Gleanings of the Week Ending October 5, 2019

The items below were ‘the cream’ of the articles and websites I found this past week. Click on the light green text to look at the article.

BBC - Future - The desert soil that could save lives – Bioprospecting for antibiotics and industrial biocatalysts from bacteria that survive in extreme environments like the Atacama or Antarctica

Top 25 Wild Bird Photographs of the Week: Resident Birds – National Geographic Society Newsroom – ‘Resident’ around the world….beautiful birds.

Global warming may threaten availability of essential brain-building fatty acid -- ScienceDaily – Impacts of climate change go far beyond the climate models…many probably still to be discovered.

Recovery: Restoring the Floodplain Forest – Cool Green Science – I started reading the article since I am always interested in how restoration projects are created and evolve…but the aspect I’ll remember about it was the info about a tree: American Elms. Ones resistant to Dutch Elm Disease are among the trees being planted as part of the restoration. I grew up at a time when the elms were all dying. There were several I remember at my grandparents’ house in Oklahoma and a tree beside the playhouse at the house we moved to in Dallas in the early 1970s. It was already sickly. I wonder if there will soon be enough varieties and availability of elm trees for them to become landscaping trees again.

Interview: Self-Taught Myanmar Photographer Captures People Working – Capturing images of human-made place. Now I am wondering what I would photograph in my part of the world to do something equivalent.

Crying over plant-based milk: neither science nor history favors a dairy monopoly – An article about milk….and the argument about what the word means. The dairy industry wants it to mean milk from cows…but milk has been used more broadly to mean white liquid for a very long time. We even have plants with ‘milk’ in their name (i.e. milkweed)!

Pictures of India's UNESCO World Heritage sites – Rich cultural and natural history…reflected in places selected to protect.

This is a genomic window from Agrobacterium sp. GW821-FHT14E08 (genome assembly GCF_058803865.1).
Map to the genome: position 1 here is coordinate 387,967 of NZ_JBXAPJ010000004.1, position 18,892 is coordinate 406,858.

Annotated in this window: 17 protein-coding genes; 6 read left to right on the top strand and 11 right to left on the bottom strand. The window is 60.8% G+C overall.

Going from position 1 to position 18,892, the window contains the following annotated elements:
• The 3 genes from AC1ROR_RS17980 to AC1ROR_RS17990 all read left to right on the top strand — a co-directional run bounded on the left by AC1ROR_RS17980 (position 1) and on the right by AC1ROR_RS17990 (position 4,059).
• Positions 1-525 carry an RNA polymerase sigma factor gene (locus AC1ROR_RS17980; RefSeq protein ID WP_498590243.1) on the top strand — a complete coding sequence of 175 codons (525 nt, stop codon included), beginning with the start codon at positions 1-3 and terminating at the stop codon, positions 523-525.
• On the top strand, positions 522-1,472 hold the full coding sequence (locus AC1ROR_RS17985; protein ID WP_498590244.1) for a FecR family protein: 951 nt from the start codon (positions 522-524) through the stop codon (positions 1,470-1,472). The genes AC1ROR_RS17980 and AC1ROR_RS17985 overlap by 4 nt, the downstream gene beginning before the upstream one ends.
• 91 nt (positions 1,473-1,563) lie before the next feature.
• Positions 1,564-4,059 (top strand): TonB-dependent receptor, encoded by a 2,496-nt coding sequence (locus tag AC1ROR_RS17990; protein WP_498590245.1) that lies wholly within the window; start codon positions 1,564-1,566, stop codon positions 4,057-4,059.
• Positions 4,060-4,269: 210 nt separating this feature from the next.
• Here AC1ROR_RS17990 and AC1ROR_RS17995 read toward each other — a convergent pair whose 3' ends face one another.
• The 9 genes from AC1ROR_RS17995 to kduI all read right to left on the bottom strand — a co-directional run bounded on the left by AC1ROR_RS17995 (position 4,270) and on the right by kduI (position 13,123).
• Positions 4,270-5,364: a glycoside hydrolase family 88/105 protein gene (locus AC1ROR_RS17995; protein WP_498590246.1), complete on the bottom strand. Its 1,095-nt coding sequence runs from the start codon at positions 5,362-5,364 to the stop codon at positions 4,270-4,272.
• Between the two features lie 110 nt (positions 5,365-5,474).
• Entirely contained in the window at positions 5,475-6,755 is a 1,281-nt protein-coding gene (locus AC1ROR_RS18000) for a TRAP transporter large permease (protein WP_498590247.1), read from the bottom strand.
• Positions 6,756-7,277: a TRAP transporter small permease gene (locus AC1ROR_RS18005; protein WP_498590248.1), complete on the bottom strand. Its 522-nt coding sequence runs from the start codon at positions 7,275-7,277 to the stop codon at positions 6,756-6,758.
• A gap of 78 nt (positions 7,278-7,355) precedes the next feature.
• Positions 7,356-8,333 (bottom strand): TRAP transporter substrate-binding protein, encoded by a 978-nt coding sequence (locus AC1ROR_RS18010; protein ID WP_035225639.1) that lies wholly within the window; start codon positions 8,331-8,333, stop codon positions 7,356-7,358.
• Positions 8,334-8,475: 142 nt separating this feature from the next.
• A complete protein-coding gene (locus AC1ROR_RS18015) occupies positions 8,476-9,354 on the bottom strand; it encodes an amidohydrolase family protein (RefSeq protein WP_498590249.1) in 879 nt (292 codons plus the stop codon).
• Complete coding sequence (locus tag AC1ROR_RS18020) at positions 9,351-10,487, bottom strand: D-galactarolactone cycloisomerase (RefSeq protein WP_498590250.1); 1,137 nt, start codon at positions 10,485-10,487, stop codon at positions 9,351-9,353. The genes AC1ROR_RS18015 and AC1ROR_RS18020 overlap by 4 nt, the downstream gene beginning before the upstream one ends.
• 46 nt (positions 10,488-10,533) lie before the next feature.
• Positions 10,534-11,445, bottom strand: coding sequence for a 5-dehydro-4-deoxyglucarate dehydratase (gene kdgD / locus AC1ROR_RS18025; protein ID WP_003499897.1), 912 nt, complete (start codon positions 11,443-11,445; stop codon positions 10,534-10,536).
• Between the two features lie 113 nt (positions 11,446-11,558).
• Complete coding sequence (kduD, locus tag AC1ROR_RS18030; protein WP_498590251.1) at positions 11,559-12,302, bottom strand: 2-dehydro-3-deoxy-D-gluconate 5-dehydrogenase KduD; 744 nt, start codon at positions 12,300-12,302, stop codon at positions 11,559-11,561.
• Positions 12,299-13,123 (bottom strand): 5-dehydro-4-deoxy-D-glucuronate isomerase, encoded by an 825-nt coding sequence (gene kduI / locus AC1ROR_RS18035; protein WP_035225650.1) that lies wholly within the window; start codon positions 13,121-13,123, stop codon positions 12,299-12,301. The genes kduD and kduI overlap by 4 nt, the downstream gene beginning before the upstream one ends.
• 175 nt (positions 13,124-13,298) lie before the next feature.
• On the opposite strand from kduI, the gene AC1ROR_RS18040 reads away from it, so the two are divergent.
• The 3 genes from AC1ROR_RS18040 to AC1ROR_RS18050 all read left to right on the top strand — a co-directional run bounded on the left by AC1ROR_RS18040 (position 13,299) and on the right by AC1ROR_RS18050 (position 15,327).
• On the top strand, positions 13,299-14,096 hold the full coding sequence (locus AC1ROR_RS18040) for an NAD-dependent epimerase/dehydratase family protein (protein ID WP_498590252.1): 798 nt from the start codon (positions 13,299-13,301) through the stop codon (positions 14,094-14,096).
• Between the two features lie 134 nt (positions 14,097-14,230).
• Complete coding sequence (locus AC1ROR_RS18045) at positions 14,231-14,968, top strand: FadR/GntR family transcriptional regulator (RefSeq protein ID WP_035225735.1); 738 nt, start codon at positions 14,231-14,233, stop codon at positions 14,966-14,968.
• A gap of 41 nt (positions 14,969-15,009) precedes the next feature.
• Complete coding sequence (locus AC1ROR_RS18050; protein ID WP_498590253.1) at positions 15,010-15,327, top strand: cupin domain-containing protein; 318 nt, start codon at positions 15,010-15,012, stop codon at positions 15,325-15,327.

'Report card' on diet trends: Low-quality carbs account for 42 percent of a day's calories: Older people, those with lower income, and those with less education face greater hurdles -- ScienceDaily – With results like this, maybe we should come up with better ways of helping people learn about nutrition. Do our schools help students learn about nutrition? How many adults have logged their food intake into an app and discovered how good (or poor) their food choices are? The current outreach strategies relative to nutrition are not enough. Sometimes even doctors seem to lack any expertise other than knowing that a patient is overweight/obese or their waist is too large.

Create Wildlife Habitat Around Your House – Cool Green Science – I already have a bird bath and feeder, milkweed patch, brush pile and some native trees (maple, sycamore, tulip poplar, oak). Even a spongy compost pile is habitat (this summer I had puddling tiger swallowtails on it)!

Komodo Dragons Have Skin That Looks Like Chain Mail | Smart News | Smithsonian – Four distinct morphologies of osteoderms in the skin of adult Komodo dragons. Another example of the wonderful complexity in the natural world.

Gleanings of the Week Ending January 13, 2018

The items below were ‘the cream’ of the articles and websites I found this past week. Click on the light green text to look at the article.

Cache of Newly Digitized Travel Photographs Will Transport You to 1900s California | Smart News | Smithsonian – A little California history. I couldn’t figure out how to browse photographs almost like a slideshow. The interface seems to only provide one-at-a-time viewing.

With wrist-worn gadget, researchers capture real-life sleep for the first time -- ScienceDaily – I wondered how this differed from my Fitbit Alta HR tracker. I assume it has more detail and that raw data is processed with more sophisticated algorithms.

The National Gallery of Art Releases Over 45,000 Digitized Works of Art – Wow! Follow the link to the NGA images and enjoy!

BBC - Future - The labs that protect against online warfare – Even with the labs….is seems like we are not doing enough. Governments are serious about the problem from a military standpoint…not necessarily about infrastructure or healthcare.

Habitat on the Edges: Making Room for Wildlife in an Urbanized World - Yale E360 – A good summary of some things that appear to be working to increase and/or preserve wild life habitat even as human populations increase. The habitat is gerrymandered…and different that the original, but may be almost the only path forward.

A Floating House to Resist the Floods of Climate Change | The New Yorker – It seems far fetched that whole neighborhoods would be built like this – but it is appealing to think about non-traditional approaches now when extreme storms seem to be more common.

Deep learning sharpens views of cells and genes – Using a neural network to look at retinal images and determine the likelihood of heart attack…and other applications of high end computer algorithms for improving understanding of medical images.

Badlands National Park – It’s been 20 years since I visited the park. I enjoyed it…think I would appreciate it more now.

National Park Service Begins Roof Replacement, Masonry Repair at Lincoln Memorial – Something going on in DC. The memorial will be partially open during the work.

US childhood mortality rates have lagged behind other wealthy nations for the past 50 years: Leading causes of death are prematurity and injuries -- ScienceDaily – Very sad. We have a system that is expensive and not very effective. Infants in the US were 76% more likely to die than in other economically similar countries.